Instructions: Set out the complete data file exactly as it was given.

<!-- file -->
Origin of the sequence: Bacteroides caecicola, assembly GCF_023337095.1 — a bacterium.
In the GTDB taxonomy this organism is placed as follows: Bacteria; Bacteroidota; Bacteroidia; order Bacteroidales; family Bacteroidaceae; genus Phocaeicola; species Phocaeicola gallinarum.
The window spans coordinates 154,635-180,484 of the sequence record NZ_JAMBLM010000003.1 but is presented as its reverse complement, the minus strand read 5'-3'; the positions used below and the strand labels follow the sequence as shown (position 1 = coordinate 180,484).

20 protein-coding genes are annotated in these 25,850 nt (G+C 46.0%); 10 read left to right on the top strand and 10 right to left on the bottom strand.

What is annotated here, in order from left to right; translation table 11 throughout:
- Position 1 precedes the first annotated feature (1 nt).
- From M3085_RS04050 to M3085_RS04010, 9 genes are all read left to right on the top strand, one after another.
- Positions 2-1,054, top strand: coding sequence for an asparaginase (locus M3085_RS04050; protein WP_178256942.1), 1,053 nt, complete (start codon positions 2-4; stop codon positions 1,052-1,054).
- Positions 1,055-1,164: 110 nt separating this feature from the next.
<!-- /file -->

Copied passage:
Origin of the sequence: Bacteroides caecicola, assembly GCF_023337095.1 — a bacterium.
In the GTDB taxonomy this organism is placed as follows: Bacteria; Bacteroidota; Bacteroidia; order Bacteroidales; family Bacteroidaceae; genus Phocaeicola; species Phocaeicola gallinarum.
The window spans coordinates 154,635-180,484 of the sequence record NZ_JAMBLM010000003.1 but is presented as its reverse complement, the minus strand read 5'-3'; the positions used below and the strand labels follow the sequence as shown (position 1 = coordinate 180,484).

20 protein-coding genes are annotated in these 25,850 nt (G+C 46.0%); 10 read left to right on the top strand and 10 right to left on the bottom strand.

What is annotated here, in order from left to right; translation table 11 throughout:
- Position 1 precedes the first annotated feature (1 nt).
- From M3085_RS04050 to M3085_RS04010, 9 genes are all read left to right on the top strand, one after another.
- Positions 2-1,054, top strand: coding sequence for an asparaginase (locus M3085_RS04050; protein WP_178256942.1), 1,053 nt, complete (start codon positions 2-4; stop codon positions 1,052-1,054).
- Positions 1,055-1,164: 110 nt separating this feature from the next.